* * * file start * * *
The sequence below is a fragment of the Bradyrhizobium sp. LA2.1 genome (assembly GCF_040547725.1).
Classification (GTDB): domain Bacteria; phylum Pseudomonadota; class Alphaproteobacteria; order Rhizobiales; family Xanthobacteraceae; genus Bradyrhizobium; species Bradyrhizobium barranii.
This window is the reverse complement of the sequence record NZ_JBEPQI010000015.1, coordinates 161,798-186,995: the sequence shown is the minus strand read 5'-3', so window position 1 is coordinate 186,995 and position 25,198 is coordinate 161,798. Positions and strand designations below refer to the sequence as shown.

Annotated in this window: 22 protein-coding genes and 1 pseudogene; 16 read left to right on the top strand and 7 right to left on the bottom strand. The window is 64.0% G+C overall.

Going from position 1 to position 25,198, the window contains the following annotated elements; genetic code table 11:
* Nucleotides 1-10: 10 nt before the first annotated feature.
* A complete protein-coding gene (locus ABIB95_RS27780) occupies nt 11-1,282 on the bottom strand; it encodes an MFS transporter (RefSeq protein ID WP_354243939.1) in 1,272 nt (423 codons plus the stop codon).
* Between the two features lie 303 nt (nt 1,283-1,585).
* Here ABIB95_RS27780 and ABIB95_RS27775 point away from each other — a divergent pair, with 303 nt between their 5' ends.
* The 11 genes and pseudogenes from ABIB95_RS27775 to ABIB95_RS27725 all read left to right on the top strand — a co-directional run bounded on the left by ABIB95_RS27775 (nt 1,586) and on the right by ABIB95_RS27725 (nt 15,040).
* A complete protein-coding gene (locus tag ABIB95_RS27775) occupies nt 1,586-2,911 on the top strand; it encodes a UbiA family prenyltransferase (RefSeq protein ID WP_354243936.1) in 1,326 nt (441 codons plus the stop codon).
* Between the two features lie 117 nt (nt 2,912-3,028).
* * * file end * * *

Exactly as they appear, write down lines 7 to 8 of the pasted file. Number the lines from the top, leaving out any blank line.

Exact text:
* A complete protein-coding gene (locus ABIB95_RS27780) occupies nt 11-1,282 on the bottom strand; it encodes an MFS transporter (RefSeq protein ID WP_354243939.1) in 1,272 nt (423 codons plus the stop codon).
* Between the two features lie 303 nt (nt 1,283-1,585).